Nature: Week 2
Nature Reflects God’s Goodness
Wednesday, November 16, 2016
God brought things into being in order that his [sic] goodness might be communicated to creatures, and be represented by them; and because his goodness could not be adequately represented by one creature alone, he produced many and diverse creatures, that what was wanting to one in the representation of the divine goodness might be supplied by another. For goodness, which in God is simple and uniform, in creatures is manifold and divided. —Thomas Aquinas 
Nature itself is the primary Bible. As Paul says in Romans 1:20, “What can be known about God is perfectly plain, for God has made it plain. Ever since God created the world, God’s everlasting power and deity is there for the mind to see in all the things that God has created.” The world itself is the primary locus of the sacred, and actually provides all the metaphors that the soul needs for its growth.
If you scale chronological history down to the span of one year, with the Big Bang on January 1, then our species, Homo sapiens, doesn’t appear until 11:59 PM on December 31. That means our written Bible and the church appeared in the last nanosecond of December 31. I can’t believe that God had nothing to say until the last nanosecond. Rather, as both Paul and Thomas Aquinas say, God has been revealing God’s love, goodness, and beauty since the very beginning through the natural world of creation. “God looked at everything God had made, and found it very good” (Genesis 1:31).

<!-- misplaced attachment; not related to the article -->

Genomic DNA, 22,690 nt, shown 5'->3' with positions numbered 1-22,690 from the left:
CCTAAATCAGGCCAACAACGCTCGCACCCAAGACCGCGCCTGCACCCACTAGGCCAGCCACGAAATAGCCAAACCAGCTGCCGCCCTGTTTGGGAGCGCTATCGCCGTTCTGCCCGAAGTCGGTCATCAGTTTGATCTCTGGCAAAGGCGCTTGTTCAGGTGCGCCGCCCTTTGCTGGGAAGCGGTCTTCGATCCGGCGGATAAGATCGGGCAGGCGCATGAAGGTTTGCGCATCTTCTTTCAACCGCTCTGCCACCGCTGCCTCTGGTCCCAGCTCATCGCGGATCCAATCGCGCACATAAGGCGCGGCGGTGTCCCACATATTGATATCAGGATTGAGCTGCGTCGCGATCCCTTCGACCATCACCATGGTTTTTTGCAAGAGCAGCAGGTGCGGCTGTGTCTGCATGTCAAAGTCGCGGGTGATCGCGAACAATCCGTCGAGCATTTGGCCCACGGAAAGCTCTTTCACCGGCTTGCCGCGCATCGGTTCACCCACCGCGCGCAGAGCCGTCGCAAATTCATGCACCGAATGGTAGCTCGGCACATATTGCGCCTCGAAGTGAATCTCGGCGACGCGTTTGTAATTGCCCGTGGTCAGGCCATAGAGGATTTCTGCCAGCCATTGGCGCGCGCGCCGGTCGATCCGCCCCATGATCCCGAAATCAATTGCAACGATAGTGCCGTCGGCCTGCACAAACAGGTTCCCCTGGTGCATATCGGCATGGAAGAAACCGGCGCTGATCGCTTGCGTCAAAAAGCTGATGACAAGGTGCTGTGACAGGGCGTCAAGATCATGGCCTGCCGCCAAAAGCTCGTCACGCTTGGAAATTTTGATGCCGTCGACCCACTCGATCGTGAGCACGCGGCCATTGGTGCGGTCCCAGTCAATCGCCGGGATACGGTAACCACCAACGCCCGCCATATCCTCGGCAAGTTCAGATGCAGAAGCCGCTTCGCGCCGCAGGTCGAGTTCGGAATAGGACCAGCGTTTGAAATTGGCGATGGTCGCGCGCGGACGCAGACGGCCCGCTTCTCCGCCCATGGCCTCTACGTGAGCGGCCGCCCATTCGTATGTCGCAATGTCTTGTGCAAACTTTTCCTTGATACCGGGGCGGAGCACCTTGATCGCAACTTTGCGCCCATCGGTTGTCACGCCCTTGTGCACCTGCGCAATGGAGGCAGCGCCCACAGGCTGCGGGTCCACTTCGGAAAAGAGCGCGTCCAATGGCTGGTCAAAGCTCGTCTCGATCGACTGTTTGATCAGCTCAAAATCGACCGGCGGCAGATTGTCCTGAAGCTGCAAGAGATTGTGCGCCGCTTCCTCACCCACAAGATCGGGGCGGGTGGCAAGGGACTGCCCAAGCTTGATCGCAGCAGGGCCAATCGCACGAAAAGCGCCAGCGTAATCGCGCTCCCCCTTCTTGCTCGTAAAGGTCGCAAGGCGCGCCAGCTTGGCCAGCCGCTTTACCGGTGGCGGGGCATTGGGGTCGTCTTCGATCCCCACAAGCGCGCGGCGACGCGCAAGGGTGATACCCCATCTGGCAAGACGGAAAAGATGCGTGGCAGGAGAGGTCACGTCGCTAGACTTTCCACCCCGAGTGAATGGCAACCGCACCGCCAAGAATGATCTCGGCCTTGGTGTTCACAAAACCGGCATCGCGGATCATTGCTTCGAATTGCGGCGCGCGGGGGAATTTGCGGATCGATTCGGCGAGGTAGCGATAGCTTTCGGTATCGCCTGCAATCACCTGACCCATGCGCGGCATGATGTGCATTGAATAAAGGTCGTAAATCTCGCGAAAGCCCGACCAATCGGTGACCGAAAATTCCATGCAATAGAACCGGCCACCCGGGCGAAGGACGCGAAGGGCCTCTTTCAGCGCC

Acknowledging the intrinsic value and beauty of creation, elements, plants, and animals is a major paradigm shift for most Western and cultural Christians. In fact, we have often dismissed it as animism or paganism. We limited God’s love and salvation to our own human species, and even then we did not have enough love to go around for all of humanity! God ended up looking quite miserly and inept, to be honest.
Listen instead to the Book of Wisdom:
How dull are all people who, from the things-that-are, have not been able to discover God-Who-Is, or by studying the good works have failed to recognize the Artist. . . . Through the grandeur and beauty of the creatures we may, by analogy, contemplate their Author. 
All you have to do today is walk outside and gaze at one leaf, long and lovingly, until you know, really know, that this leaf is a participation in the eternal being of God. It’s enough to create ecstasy. The seeming value or dignity of an object doesn’t matter; it is the dignity of your relationship to the object that matters, that transforms object to subject, and allows you to meet things center to center or subject to subject, inner dignity to inner dignity. For a true contemplative, a gratuitously falling green leaf will awaken awe and wonder just as much as a golden tabernacle in a cathedral.
Gateway to Silence:
Praised be You, my Lord, through all your creatures. —Francis of Assisi
 Thomas Aquinas, Summa Theologica, I, 47, 1.
 Wisdom 13:1, 5, New Jerusalem Bible; paraphrase, R. Rohr.
Adapted from Richard Rohr, A New Cosmology: Nature as the First Bible, disc 1 (CAC: 2009), CD, MP3 download; and
Richard Rohr, The Divine Dance: The Trinity and Your Transformation (Whitaker House: 2016), 170.